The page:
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GHSA installs rating system to determine Class A playoff teams
Change also coming to basketball tournament locations
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MACON — It was described as a cross between the BCS and NCAA college basketball, and it’s coming to high school sports in Georgia.

It’s the new power ratings system, which will determine which teams advance to the separate public and private Class A state playoffs, and how they are seeded.

Monday at the Macon Marriott City Center, the Georgia High School Association Executive Committee put in place much of the structure for the upcoming 2012-2013 and 2013-2014 school years, including how to manage the switch from five to seven state champions.

At the January meeting, the committee ratified the new classification and region realignment, which added a sixth classification, as well as voting to split Class A state championships between public and private schools.

The new rating system, which will be employed for Class A football, softball, baseball and basketball, varies from sport to sport, and will determine, based on wins and strength of opponents, which wild card teams (teams that did not win their region) will advance to the state tournaments. The system is needed because Class A schools will still play regular season schedules in mixed regions that include both public and private schools.

When the regular season ends, each of the eight region champions will automatically qualify for either the public or private 16-team state tournament. Then the GHSA will compute rankings to determine seeding for both wild card and region winners in the playoffs.

Cross country, track and field, golf and tennis will all also be split in Class A, although they will use an area rather than a region format. The area format is used for sports that lack the necessary teams for regions, thus schools from a larger area can be grouped together. In many sports this includes a sectional tournament to thin the state tournament field.

Due to the limited number of teams competing in Class A volleyball, wrestling, swimming and diving, soccer, lacrosse, riflery and gymnastics, these sports will not compete in separate championships.

In other news, basketball and soccer teams will be heading to new venues in next year’s state championships.

The committee voted to put quarterfinal basketball games at the site of the higher seed instead of regional venues like Dalton or Savannah. Semifinal games will then be held at one location for each classification and championship games at a separate location, instead of both games being at either Macon or Gwinnett as they have been in the past. New locations are yet to be determined.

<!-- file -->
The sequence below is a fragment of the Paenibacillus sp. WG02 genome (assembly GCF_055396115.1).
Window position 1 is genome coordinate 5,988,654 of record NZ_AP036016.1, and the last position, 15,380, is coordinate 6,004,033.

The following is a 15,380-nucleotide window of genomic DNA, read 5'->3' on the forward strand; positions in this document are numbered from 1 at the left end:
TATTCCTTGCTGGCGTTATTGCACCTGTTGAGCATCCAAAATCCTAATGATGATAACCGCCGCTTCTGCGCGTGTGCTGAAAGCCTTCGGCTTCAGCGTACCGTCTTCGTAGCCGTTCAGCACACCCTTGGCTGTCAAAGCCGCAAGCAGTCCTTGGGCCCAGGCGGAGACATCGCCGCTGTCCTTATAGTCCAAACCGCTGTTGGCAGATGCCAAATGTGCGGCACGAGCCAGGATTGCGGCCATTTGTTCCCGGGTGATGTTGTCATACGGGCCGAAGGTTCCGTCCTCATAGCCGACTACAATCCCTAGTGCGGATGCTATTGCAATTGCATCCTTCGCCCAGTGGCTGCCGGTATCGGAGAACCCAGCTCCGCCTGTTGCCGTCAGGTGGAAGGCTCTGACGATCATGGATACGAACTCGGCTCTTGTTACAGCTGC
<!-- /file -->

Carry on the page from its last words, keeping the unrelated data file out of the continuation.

The GHSA will also be able to determine, based on state finals matchups, at which location and at what time each game will be played. The determinations will be based on many factors and will be made as soon as semifinal games are completed.

“We wanted to increase our options, not limit them,” GHSA Executive Director Ralph Swearngin said. “This gives us more options.”

As for soccer, championship games will be played at either the Kennesaw State’s soccer field or the Silverback professional soccer stadium at the juncture of Interstate 85 and Interstate 285.

While much of the meeting was spent looking to the future, an appeal had the members looking to the past.

The committee granted Gordon Lee High School the Class A wrestling duals state championship after representatives argued that a decision at the tournament in January was made incorrectly and resulted in Holy Innocents’ winning the title in a close finals match.

The majority of the committee voted to give Gordon Lee the state championship based on the findings.

“I knew it could go either way,” said Swearngin, who added that he did not think they should not be considered co-champions, as that could diminish the honor. “I’m still concerned with the precedent it set.”

Holy Innocents’, which had representatives present as well, will not lose its state title.

Some of the more spirited discussion at the meeting involved football practice.

The committee voted to allow schools to start practice up to five work days before Aug. 1, at which time teams can practice in full pads.

During the discussion, a motion was made to vote to end spring football practice.

After much discussion, it was agreed to send the proposal to the football committee for review. Still, the motion raised some debate between members, some of whom have had a hard time fitting spring practice in.

Another motion that the committee will look further into was brought up by the Region 8-AAA representative, who asked the committee for a survey to determine the interest in moving golf from the spring to the fall, when, the member said, the courses are in better shape.

The survey will also include the possibility of moving either girls or boys to spring and leaving the other in the fall.

Swearngin said that the results of the survey will be available in time for discussion during the August meeting.

A number of other proposals were denied or tabled. A proposal to allow GISA and GHSA schools to play one another will be looked at later, as will a proposal to move baseball state championships to a central site.

A proposal by the golf committee to expand the state golf championships to a two-day, 36-hole event was denied; a separate motion to allow three girls golfers to have their scores counted in Classes AAA-AAAAAA was passed.

 

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